If you are putting a child—or yourself—through school, you know that education isn’t cheap. Yet taxpayers sometimes overlook valuable education tax credits that can save you thousands of dollars and help take the sting out of those tuition bills.
On the federal level, two valuable tax credits are available: The American Opportunity Credit and the Lifetime Learning Credit. Note that credits are distinct from deductions, and can make a bigger impact on your tax savings. Deductions reduce your taxable income, which may or may not translate into a lower final tax bill. A credit, on the other hand, is subtracted directly from your final amount owed.
The American Opportunity Credit, which is available through the 2017 tax year, is worth $2,500. And up to 40% of the total is refundable, which means you could receive a refund of as much as $1,000. That’s the case even if you don’t owe any taxes.
The full credit is available to single filers earning up to $80,000 and couples earning up to $160,000. A reduced credit is available for individuals making up to $90,000 and couples earning up to $180,000. Note that the American Opportunity Credit can only be applied toward expenses paid during the first four years of college.
That’s where the Lifetime Learning Credit comes in. The credit can be applied to undergraduate, graduate and professional degree courses. Qualifying taxpayers can receive a credit of up to $2,000 per student, although the credit cannot exceed the amount of tax you owe on your return. The credit can be claimed by single filers earning less than $60,000 or joint filers earning up to $120,000.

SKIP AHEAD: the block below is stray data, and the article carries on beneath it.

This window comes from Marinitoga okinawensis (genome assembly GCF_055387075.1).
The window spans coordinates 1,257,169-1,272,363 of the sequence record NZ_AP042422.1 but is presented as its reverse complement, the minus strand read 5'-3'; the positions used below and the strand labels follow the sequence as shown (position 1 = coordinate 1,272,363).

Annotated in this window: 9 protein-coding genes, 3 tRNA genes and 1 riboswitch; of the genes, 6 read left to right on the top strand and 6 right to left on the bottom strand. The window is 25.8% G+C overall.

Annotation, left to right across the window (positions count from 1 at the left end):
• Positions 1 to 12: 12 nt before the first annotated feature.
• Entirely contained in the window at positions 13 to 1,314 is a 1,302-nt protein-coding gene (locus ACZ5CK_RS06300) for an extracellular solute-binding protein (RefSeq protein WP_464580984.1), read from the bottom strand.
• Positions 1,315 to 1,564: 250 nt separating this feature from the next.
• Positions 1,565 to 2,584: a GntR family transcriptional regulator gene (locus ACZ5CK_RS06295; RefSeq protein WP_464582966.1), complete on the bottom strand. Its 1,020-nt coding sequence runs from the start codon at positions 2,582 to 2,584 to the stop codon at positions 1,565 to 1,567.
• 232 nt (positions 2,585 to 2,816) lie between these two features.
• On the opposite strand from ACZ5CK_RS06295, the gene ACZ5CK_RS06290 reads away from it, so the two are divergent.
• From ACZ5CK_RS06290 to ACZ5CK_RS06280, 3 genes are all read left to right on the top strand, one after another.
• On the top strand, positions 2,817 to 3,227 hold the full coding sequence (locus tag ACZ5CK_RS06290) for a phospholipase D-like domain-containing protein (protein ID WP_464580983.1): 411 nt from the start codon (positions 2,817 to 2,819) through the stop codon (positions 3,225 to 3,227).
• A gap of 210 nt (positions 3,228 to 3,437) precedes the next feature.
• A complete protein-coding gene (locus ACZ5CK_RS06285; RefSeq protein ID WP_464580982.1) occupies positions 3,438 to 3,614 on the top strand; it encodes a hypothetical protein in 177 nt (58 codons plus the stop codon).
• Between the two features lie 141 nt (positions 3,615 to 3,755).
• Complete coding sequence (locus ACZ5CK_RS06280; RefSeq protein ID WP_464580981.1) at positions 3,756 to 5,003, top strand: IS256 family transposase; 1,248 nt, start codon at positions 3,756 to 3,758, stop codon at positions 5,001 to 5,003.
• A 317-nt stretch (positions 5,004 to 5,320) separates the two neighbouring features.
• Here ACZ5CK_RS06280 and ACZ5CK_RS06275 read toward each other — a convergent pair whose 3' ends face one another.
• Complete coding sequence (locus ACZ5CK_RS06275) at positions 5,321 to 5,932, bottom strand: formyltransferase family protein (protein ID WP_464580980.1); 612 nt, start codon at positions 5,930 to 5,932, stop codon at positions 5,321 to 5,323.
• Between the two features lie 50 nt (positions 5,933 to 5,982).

If you have one child in college, you must choose whether to claim the American Opportunity Credit or the Lifetime Learning Credit each year. Those with more than one college student in the family, however, can use both: You might use one for your son and the other for your daughter, for example.
Keep in mind that you cannot claim these credits for a dependent if you also plan to use the tuition and fees adjustment (which is taken as an adjustment to income) for that student. However, you’re entitled to the credits even if you took a distribution from a Coverdell Education Savings Account, as long as money from the Coverdell, or from a qualified tuition program, isn’t used for the same expenses you’re claiming for education credits.
Be sure to take advantage of any state tuition credits as well. In Arizona, for example, credits are available for extracurricular activities on the K-12 level. Parents (or grandparents for that matter) can receive credits when they help pay for things like band uniforms, sports equipment, lab materials or trips to competitive events such as spelling bees.
If you would like help reviewing your tax-saving opportunities, we may be able to help. That’s just part of what we do.